Greek Gods, Human Lives: What We Can Learn from Myths

by Mary R. Lefkowitz

Hardcover, 2003


Yale University Press (2003), Edition: 1st, 288 pages


"In Greek Gods, Human Lives, preeminent classicist Mary Lefkowitz reintroduces readers to the literature of ancient Greece. Lefkowitz demonstrates that the Greek myths, although endlessly entertaining, are never frivolous. These stories - as told by Homer, Ovid, Virgil, and many others - offer crucial lessons about human experience. Greek mythology makes vivid the fact that the gods control every aspect of the lives of mortals, but not in ways that modern audiences have properly understood." "We can learn much from these myths, Lefkowitz shows, if we understand that they are stories about religious experience - about the meaning of divinity, the nature of justice, and the limitations of human knowledge. These myths spoke to ancient audiences and helped them to comprehend their world. With Mary Lefkowitz as an interpreter, these myths speak to us as well."--BOOK JACKET.… (more)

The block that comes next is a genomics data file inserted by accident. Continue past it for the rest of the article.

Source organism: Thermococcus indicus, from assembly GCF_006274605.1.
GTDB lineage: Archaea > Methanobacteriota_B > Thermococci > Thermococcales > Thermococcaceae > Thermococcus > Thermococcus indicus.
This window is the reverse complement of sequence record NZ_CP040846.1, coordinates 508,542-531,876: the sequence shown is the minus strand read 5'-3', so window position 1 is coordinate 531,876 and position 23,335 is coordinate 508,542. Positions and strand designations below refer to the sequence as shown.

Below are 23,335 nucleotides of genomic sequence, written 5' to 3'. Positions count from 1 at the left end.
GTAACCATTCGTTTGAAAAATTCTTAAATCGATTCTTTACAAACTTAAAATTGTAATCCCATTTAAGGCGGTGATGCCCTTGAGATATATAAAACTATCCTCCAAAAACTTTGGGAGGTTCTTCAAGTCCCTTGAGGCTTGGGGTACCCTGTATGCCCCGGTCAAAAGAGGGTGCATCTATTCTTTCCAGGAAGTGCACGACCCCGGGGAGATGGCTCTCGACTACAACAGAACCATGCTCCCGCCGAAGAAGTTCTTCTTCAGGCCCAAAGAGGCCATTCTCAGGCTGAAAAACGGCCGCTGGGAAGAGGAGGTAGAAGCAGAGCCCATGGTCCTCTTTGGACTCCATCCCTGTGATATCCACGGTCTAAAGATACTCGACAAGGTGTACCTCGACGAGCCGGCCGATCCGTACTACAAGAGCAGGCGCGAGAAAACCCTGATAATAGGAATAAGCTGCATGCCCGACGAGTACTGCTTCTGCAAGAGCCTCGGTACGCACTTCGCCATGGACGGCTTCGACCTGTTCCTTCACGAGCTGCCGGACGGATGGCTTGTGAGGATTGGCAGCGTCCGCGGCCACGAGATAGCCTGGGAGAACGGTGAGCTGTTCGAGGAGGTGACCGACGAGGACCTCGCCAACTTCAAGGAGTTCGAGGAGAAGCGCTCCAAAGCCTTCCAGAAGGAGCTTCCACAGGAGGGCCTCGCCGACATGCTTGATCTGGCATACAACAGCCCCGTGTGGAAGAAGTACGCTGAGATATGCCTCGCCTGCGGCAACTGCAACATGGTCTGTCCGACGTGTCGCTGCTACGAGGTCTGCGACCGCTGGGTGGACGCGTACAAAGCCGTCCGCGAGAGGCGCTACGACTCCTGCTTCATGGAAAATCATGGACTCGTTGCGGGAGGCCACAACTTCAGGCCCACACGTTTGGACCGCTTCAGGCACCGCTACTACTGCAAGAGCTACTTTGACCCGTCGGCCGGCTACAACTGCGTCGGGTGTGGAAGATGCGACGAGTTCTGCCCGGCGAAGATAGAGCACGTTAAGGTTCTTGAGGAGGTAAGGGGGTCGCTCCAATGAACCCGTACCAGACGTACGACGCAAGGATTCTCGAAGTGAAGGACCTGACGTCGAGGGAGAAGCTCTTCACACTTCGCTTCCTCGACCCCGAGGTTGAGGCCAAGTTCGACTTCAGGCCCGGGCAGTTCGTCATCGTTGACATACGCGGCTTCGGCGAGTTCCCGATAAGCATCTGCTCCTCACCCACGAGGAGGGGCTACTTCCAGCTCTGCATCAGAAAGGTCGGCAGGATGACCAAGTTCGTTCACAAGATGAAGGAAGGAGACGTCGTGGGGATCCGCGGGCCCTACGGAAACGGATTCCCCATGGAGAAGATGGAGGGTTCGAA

Original language


Physical description

288 p.; 6.75 inches


0300101457 / 9780300101454
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